Guest Blog: Time for a Few Good Texas Wineries to Stand Tall, Chicago Calls…I’m Messin’ With Texas!

Guest Blog: Time for a Few Good Texas Wineries to Stand Tall, Chicago Calls…I’m Messin’ With Texas!

VintageTexas Guest Blog: By Steve McDonagh

Author Info: Steve McDonagh is one-half of the Hearty Boys, and when you dine at Hearty, be sure to drink one of his cocktails! Set in a storefront in Chicago’s Lakeview neighborhood, “Hearty” boasts a menu and design evocative of the warmth and comfort of mid century America. The vision for “Hearty’’ is to honor the foods that have become a part of our American culture while contemporizing them for the modern palate. The Hearty Boys are looking for a few good wines from all around the USA that complement their foods to be on their wine list. Dan asks the question: “Why can’t Texas be part of it all?”

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I’m Messin’ With Texas!

I still want to find a Texas wine.  Being that our menu at HEARTY is American comfort food, you may have seen that I selected an all US wine list.  This was really fun and challenging (the tasting part wasn’t challenging, that part was delightful) and I still don’t feel finished.  Although this is my first wine list, I assume every wine director feels that way; the wine list should always be evolving.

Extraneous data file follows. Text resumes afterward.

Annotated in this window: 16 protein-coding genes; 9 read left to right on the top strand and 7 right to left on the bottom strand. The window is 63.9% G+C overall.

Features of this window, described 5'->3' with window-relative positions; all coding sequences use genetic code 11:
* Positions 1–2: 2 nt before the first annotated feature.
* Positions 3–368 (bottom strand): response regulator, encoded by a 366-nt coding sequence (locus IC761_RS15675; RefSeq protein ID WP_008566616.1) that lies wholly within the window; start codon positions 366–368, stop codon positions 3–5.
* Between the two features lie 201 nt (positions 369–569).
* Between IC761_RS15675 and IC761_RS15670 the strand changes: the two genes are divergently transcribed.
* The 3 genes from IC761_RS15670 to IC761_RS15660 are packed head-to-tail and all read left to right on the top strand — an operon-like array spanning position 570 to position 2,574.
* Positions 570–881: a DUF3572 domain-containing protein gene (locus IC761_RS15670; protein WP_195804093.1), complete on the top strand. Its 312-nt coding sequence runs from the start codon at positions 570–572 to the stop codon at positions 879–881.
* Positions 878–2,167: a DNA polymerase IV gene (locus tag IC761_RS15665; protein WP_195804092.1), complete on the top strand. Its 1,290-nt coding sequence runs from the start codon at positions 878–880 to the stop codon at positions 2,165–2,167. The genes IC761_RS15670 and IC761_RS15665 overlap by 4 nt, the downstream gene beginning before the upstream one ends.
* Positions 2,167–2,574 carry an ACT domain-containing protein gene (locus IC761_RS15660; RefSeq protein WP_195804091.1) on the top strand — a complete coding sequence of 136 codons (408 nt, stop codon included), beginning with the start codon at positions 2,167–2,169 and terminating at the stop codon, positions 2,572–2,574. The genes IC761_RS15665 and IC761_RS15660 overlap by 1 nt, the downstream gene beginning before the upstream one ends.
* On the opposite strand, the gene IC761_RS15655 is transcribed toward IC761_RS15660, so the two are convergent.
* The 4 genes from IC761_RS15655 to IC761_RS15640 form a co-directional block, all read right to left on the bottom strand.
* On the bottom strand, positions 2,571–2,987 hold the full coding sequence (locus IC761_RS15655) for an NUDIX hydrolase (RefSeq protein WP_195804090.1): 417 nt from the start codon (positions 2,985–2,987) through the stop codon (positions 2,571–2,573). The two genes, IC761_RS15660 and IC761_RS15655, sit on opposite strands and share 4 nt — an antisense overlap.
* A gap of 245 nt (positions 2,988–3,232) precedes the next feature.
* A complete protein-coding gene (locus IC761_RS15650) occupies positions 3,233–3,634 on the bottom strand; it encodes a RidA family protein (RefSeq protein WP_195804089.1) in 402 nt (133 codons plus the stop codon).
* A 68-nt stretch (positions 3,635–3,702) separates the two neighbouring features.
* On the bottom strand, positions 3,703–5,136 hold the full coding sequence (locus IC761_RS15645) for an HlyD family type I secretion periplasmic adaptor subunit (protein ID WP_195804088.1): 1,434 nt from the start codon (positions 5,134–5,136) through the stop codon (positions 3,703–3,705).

But I feel very proud to be able to offer guests wines that they might not get otherwise.  I researched for months to bring a selection that represents as many of the European varietals as I could from as many states as possible.  Some are better than others of course, but it all goes back to what we’re trying to offer here.   I want my guests to walk away having had an experience that you might not have had elsewhere.  There are plenty of all US wine lists, but they’re so California heavy….it certainly doesn’t represent the face of American vintners.

I’m not a sommelier…I hope that this works in my favor with my wine list. I am a lover of wine, I understand what our food tastes like and I choose wines that I like.  The response has been very positive and I’m proud of it, but I want to be clear about where I come from.  If a sommelier wants to take me to task, they will win the argument.  But this is the same way we approach our food. Dan isn’t a trained chef; he’s a guy who knows food and knows how to put it together in a way that people connect to.